Supermodel Halima Aden Explains Why She Quit: Her Hijab Rule Clashed With Industry Expectations


Jan 15, 2021


Image credit: Getty Images

Halima Aden is a former Somali supermodel who became the world’s first hijab-wearing model to walk international runways and appear on the cover of Vogue. After four years in the modeling industry, she quit in November 2020, stating her career clashed with her faith, and she had chosen the latter. Now, in an exclusive with the BBC, Aden delineates exactly what transpired in the years before her exit, providing details that don’t bode well for the facade of inclusion so often donned by the fashion and modeling industries. 

“I eventually drifted away and got into the confusing grey area of letting the team on-set style my hijab,” Aden tells the BBC, adding how designers increasingly took liberties with her hijab rule, using wrapped jeans and other clothing to cover her head. Over the years, she says the hijab got smaller, and in a few instances, styled to highlight her neck and chest. While this was in keeping with the clause Aden had made her modelling agency, IMG, sign when she first started her career — that they would never make her remove her hijab — she says the rule was interpreted and bent in ways that made her uncomfortable. 

She mentions other instances in which she was made to feel fetishized — in one King Kong magazine cover released in September 2019, Aden was styled with a large piece of jewelry on her face, with red and green eyeshadow, which she says made her look “like a white man’s fetishized version of me.” Aden says she felt similarly about other magazine covers she did, in which she “had zero excitement because I couldn’t see myself.” She adds, “Do you know how mentally damaging that can be to somebody? When I’m supposed to feel happy and grateful and I’m supposed to relate, because that’s me, that’s my own picture, but I was so far removed.”

When Aden first joined the modeling industry in 2017, headlines had touted the “first hijab-wearing supermodel” being welcomed with open arms by the fashion and modeling industries. She quickly rose through the ranks, debuting at Kanye West’s autumn/winter 2017 Yeezy collection and widely applauded as the “star” of Milan fashion week that year. Her constant presence on runways and fashion magazine covers then opened the door for other hijab-wearing models to be accepted into the industry, a phenomenon she says she now regrets. Aden says she remembers thinking, “OMG, these girls are following in my footsteps, and I have opened the door to the lion’s mouth.”

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Aden’s account reinforces what is already common knowledge when it comes to the fashion and modeling industries — that they’re white hegemonic spaces that revolve around a narrow European ideal of beauty. These are industries where American casting director James Scully recounts a prominent photographer telling him, “I don’t shoot blacks”; where he says the business has “totally been hijacked by a small group of stylists, casting directors and photographers, who not only seem to dislike women but go out of their way every day to prove that on a daily basis.” Even when diversity is made the agenda, it often translates to horror shows, such as a New York Fashion Week event in which Black model Amy Lefevre was forced to wear racist accessories such as monkey ears and oversized lips. Ultimately, the fashion and modeling industries are where diversity is fetishized, transgender American actress and model Hari Nef says, in which the runway often looks like it’s being walked by clones, completely devoid of diversity.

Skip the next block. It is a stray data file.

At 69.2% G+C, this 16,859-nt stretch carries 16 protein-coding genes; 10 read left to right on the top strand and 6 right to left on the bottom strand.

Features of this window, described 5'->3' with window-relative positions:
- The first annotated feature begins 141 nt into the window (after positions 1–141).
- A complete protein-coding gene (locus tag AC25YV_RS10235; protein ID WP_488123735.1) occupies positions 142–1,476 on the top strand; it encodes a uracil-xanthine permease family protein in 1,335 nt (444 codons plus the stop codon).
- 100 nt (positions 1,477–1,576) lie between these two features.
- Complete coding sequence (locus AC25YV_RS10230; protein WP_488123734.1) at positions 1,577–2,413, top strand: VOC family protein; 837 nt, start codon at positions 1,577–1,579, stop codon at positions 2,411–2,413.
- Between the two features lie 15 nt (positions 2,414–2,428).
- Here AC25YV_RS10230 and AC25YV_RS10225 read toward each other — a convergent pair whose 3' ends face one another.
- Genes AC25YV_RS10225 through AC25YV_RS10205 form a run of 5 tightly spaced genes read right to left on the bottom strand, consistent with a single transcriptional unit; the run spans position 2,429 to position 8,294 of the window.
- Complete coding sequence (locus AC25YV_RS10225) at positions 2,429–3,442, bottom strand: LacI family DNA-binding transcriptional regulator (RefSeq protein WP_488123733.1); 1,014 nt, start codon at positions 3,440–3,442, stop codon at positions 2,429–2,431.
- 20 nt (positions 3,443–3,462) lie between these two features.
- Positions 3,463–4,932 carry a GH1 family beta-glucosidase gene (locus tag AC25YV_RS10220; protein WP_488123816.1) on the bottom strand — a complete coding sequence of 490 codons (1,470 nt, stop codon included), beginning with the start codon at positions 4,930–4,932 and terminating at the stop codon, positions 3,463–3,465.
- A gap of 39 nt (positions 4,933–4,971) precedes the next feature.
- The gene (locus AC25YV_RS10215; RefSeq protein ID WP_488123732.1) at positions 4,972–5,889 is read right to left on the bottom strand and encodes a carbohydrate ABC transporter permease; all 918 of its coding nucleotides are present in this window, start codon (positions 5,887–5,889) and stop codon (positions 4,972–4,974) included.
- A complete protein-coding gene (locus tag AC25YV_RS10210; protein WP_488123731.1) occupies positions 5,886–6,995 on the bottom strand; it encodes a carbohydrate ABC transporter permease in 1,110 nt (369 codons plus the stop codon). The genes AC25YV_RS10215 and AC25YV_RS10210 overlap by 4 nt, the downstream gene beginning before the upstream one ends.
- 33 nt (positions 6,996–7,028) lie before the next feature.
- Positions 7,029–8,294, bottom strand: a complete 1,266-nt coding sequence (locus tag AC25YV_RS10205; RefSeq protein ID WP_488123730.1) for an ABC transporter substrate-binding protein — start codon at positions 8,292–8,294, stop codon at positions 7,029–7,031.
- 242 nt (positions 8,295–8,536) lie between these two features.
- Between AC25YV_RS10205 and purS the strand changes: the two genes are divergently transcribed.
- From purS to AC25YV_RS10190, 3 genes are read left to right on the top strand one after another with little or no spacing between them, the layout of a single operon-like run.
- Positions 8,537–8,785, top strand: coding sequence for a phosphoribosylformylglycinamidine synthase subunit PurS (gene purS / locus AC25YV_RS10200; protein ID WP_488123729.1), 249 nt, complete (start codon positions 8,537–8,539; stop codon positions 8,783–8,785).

Aden’s experience shows that these industries may accommodate people who diverge from that ideal, incentivized with the Internet acclaim that follows performing inclusivity. But at the end of the day, the outsider’s identity is what is forced to change, to conform, instead of the other way around. 

Aden’s account, and the experiences of Black and Brown models at large, then, show it’s not enough to simply include people who’re different from this white European ideal, but that it’s imperative to welcome them and create spaces that make them comfortable. The fashion and modelling industries might try at the former, but we repeatedly find they’re incapable of accomplishing the latter.


Written By Rajvi Desai

Rajvi Desai is The Swaddle’s Culture Editor. After graduating from NYU as a Journalism and Politics major, she covered breaking news and politics in New York City, and dabbled in design and entertainment journalism. Back in the homeland, she’s interested in tackling beauty, sports, politics and human rights in her gender-focused writing, while also co-managing The Swaddle Team’s podcast, Respectfully Disagree.


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